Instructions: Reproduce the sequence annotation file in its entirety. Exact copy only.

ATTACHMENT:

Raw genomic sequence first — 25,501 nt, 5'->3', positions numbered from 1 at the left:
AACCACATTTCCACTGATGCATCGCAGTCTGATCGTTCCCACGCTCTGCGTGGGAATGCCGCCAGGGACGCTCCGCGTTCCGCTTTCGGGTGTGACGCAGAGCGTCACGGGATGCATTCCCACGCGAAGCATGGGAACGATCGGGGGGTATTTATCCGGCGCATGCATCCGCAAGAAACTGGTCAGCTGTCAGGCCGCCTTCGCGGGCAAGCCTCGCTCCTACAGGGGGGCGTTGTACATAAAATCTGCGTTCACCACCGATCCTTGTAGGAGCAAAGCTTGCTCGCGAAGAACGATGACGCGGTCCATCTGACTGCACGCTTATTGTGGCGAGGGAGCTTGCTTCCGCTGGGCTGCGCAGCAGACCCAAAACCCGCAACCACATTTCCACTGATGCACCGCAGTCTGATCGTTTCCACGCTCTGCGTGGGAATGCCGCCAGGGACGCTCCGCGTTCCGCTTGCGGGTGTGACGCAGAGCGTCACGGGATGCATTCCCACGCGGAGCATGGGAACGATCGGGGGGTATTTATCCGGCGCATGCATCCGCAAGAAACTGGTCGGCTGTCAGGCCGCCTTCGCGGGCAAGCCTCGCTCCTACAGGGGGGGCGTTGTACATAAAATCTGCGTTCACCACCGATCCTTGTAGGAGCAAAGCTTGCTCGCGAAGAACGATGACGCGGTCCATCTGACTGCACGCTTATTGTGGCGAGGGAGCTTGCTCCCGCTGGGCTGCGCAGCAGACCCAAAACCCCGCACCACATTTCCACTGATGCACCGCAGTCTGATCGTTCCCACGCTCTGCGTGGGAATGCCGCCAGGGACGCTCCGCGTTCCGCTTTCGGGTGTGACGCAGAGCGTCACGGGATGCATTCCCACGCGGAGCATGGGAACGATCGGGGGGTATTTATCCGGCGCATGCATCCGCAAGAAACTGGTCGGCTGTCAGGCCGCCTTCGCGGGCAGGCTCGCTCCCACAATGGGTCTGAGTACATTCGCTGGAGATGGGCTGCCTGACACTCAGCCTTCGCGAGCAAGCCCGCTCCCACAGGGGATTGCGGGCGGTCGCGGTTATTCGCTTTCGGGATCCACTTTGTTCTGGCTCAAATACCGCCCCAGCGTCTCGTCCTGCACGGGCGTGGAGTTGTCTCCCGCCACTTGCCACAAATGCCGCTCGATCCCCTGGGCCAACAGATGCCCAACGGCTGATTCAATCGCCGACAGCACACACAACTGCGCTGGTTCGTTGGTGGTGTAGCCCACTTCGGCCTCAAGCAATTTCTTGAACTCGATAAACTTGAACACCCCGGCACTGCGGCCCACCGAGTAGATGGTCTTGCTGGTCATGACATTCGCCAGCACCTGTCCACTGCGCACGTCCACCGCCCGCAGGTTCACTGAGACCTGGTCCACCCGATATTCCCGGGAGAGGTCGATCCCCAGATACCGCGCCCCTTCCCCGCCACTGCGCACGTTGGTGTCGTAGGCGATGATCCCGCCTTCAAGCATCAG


Raw genomic sequence first — 25,501 nt, 5'->3', positions numbered from 1 at the left:
AACCACATTTCCACTGATGCATCGCAGTCTGATCGTTCCCACGCTCTGCGTGGGAATGCCGCCAGGGACGCTCCGCGTTCCGCTTTCGGGTGTGACGCAGAGCGTCACGGGATGCATTCCCACGCGAAGCATGGGAACGATCGGGGGGTATTTATCCGGCGCATGCATCCGCAAGAAACTGGTCAGCTGTCAGGCCGCCTTCGCGGGCAAGCCTCGCTCCTACAGGGGGGCGTTGTACATAAAATCTGCGTTCACCACCGATCCTTGTAGGAGCAAAGCTTGCTCGCGAAGAACGATGACGCGGTCCATCTGACTGCACGCTTATTGTGGCGAGGGAGCTTGCTTCCGCTGGGCTGCGCAGCAGACCCAAAACCCGCAACCACATTTCCACTGATGCACCGCAGTCTGATCGTTTCCACGCTCTGCGTGGGAATGCCGCCAGGGACGCTCCGCGTTCCGCTTGCGGGTGTGACGCAGAGCGTCACGGGATGCATTCCCACGCGGAGCATGGGAACGATCGGGGGGTATTTATCCGGCGCATGCATCCGCAAGAAACTGGTCGGCTGTCAGGCCGCCTTCGCGGGCAAGCCTCGCTCCTACAGGGGGGGCGTTGTACATAAAATCTGCGTTCACCACCGATCCTTGTAGGAGCAAAGCTTGCTCGCGAAGAACGATGACGCGGTCCATCTGACTGCACGCTTATTGTGGCGAGGGAGCTTGCTCCCGCTGGGCTGCGCAGCAGACCCAAAACCCCGCACCACATTTCCACTGATGCACCGCAGTCTGATCGTTCCCACGCTCTGCGTGGGAATGCCGCCAGGGACGCTCCGCGTTCCGCTTTCGGGTGTGACGCAGAGCGTCACGGGATGCATTCCCACGCGGAGCATGGGAACGATCGGGGGGTATTTATCCGGCGCATGCATCCGCAAGAAACTGGTCGGCTGTCAGGCCGCCTTCGCGGGCAGGCTCGCTCCCACAATGGGTCTGAGTACATTCGCTGGAGATGGGCTGCCTGACACTCAGCCTTCGCGAGCAAGCCCGCTCCCACAGGGGATTGCGGGCGGTCGCGGTTATTCGCTTTCGGGATCCACTTTGTTCTGGCTCAAATACCGCCCCAGCGTCTCGTCCTGCACGGGCGTGGAGTTGTCTCCCGCCACTTGCCACAAATGCCGCTCGATCCCCTGGGCCAACAGATGCCCAACGGCTGATTCAATCGCCGACAGCACACACAACTGCGCTGGTTCGTTGGTGGTGTAGCCCACTTCGGCCTCAAGCAATTTCTTGAACTCGATAAACTTGAACACCCCGGCACTGCGGCCCACCGAGTAGATGGTCTTGCTGGTCATGACATTCGCCAGCACCTGTCCACTGCGCACGTCCACCGCCCGCAGGTTCACTGAGACCTGGTCCACCCGATATTCCCGGGAGAGGTCGATCCCCAGATACCGCGCCCCTTCCCCGCCACTGCGCACGTTGGTGTCGTAGGCGATGATCCCGCCTTCAAGCATCAG